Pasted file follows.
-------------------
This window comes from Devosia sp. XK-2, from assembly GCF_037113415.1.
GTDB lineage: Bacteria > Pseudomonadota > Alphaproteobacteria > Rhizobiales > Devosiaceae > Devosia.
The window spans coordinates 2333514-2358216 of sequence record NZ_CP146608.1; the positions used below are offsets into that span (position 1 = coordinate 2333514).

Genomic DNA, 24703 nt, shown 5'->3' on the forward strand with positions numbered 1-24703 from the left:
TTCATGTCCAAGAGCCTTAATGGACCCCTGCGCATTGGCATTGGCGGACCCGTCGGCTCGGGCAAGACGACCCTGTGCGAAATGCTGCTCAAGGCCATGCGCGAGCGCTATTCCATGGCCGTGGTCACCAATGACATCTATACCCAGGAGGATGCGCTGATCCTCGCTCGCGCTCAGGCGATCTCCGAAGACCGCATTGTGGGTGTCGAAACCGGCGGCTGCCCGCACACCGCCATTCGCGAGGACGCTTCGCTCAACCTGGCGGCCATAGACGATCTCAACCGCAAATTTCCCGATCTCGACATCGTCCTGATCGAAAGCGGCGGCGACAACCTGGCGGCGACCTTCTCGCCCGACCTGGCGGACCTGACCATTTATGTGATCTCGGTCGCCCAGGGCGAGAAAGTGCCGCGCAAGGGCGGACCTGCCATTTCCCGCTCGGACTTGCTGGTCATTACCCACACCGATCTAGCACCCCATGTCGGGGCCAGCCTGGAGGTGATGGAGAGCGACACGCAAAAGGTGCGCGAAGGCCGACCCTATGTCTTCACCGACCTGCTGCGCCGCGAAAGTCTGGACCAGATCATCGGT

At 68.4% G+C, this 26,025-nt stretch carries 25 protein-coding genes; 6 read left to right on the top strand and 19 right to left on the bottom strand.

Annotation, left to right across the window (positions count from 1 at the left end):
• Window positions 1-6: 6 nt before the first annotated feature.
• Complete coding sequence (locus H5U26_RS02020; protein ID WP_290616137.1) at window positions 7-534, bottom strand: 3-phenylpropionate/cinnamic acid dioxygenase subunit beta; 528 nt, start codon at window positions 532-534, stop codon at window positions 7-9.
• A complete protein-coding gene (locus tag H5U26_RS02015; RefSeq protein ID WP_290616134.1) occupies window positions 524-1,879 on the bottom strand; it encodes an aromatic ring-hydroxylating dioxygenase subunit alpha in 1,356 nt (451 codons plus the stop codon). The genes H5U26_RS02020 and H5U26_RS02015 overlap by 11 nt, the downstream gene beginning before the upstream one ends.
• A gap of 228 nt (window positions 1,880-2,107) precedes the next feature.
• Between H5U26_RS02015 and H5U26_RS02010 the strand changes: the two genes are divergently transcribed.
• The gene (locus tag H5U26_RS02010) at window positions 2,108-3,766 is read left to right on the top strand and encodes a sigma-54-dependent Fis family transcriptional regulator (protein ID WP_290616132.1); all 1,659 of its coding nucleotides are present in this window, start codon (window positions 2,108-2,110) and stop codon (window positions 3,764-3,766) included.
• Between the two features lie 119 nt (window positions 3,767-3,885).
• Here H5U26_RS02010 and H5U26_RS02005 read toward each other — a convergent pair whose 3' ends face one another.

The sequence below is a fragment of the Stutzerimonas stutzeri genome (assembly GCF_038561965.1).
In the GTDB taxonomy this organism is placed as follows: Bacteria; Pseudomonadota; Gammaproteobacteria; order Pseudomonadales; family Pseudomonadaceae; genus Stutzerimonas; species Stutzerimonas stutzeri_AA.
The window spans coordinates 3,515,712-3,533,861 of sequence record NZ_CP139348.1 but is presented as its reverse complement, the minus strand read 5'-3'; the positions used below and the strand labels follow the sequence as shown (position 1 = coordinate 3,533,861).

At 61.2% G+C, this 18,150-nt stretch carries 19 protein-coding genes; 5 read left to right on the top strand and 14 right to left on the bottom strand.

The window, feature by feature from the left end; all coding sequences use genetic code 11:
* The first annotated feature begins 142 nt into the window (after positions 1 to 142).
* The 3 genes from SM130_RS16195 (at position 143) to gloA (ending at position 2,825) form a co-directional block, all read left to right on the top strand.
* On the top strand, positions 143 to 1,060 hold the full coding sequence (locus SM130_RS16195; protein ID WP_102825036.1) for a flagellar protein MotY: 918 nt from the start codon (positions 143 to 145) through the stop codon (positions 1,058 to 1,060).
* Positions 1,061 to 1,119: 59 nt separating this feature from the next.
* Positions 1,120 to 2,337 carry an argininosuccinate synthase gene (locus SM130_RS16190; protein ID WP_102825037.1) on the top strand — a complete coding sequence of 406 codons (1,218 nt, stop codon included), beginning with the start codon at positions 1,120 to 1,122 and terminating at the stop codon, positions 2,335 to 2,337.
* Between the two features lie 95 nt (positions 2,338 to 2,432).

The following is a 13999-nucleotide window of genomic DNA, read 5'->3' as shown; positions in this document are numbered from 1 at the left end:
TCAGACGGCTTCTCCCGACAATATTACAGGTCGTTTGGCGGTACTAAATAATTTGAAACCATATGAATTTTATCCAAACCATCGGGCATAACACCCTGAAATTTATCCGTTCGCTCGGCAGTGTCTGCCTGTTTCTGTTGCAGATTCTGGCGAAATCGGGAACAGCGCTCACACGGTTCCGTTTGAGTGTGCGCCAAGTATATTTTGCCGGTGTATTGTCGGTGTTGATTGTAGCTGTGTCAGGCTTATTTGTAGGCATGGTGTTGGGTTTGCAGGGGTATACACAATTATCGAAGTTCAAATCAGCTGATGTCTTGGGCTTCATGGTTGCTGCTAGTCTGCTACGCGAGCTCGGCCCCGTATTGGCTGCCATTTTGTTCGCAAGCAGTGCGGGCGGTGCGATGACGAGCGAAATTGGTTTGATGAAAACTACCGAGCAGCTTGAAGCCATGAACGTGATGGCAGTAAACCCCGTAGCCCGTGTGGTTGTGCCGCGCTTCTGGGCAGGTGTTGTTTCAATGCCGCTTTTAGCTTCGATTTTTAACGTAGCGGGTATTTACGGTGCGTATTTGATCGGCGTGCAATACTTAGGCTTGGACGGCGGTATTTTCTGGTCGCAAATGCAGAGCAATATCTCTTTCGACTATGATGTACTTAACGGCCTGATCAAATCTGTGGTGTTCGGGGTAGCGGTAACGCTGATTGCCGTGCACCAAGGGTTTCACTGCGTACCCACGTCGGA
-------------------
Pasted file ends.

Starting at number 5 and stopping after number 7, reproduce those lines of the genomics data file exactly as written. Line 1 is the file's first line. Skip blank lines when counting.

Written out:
TTCATGTCCAAGAGCCTTAATGGACCCCTGCGCATTGGCATTGGCGGACCCGTCGGCTCGGGCAAGACGACCCTGTGCGAAATGCTGCTCAAGGCCATGCGCGAGCGCTATTCCATGGCCGTGGTCACCAATGACATCTATACCCAGGAGGATGCGCTGATCCTCGCTCGCGCTCAGGCGATCTCCGAAGACCGCATTGTGGGTGTCGAAACCGGCGGCTGCCCGCACACCGCCATTCGCGAGGACGCTTCGCTCAACCTGGCGGCCATAGACGATCTCAACCGCAAATTTCCCGATCTCGACATCGTCCTGATCGAAAGCGGCGGCGACAACCTGGCGGCGACCTTCTCGCCCGACCTGGCGGACCTGACCATTTATGTGATCTCGGTCGCCCAGGGCGAGAAAGTGCCGCGCAAGGGCGGACCTGCCATTTCCCGCTCGGACTTGCTGGTCATTACCCACACCGATCTAGCACCCCATGTCGGGGCCAGCCTGGAGGTGATGGAGAGCGACACGCAAAAGGTGCGCGAAGGCCGACCCTATGTCTTCACCGACCTGCTGCGCCGCGAAAGTCTGGACCAGATCATCGGT

At 68.4% G+C, this 26,025-nt stretch carries 25 protein-coding genes; 6 read left to right on the top strand and 19 right to left on the bottom strand.

Annotation, left to right across the window (positions count from 1 at the left end):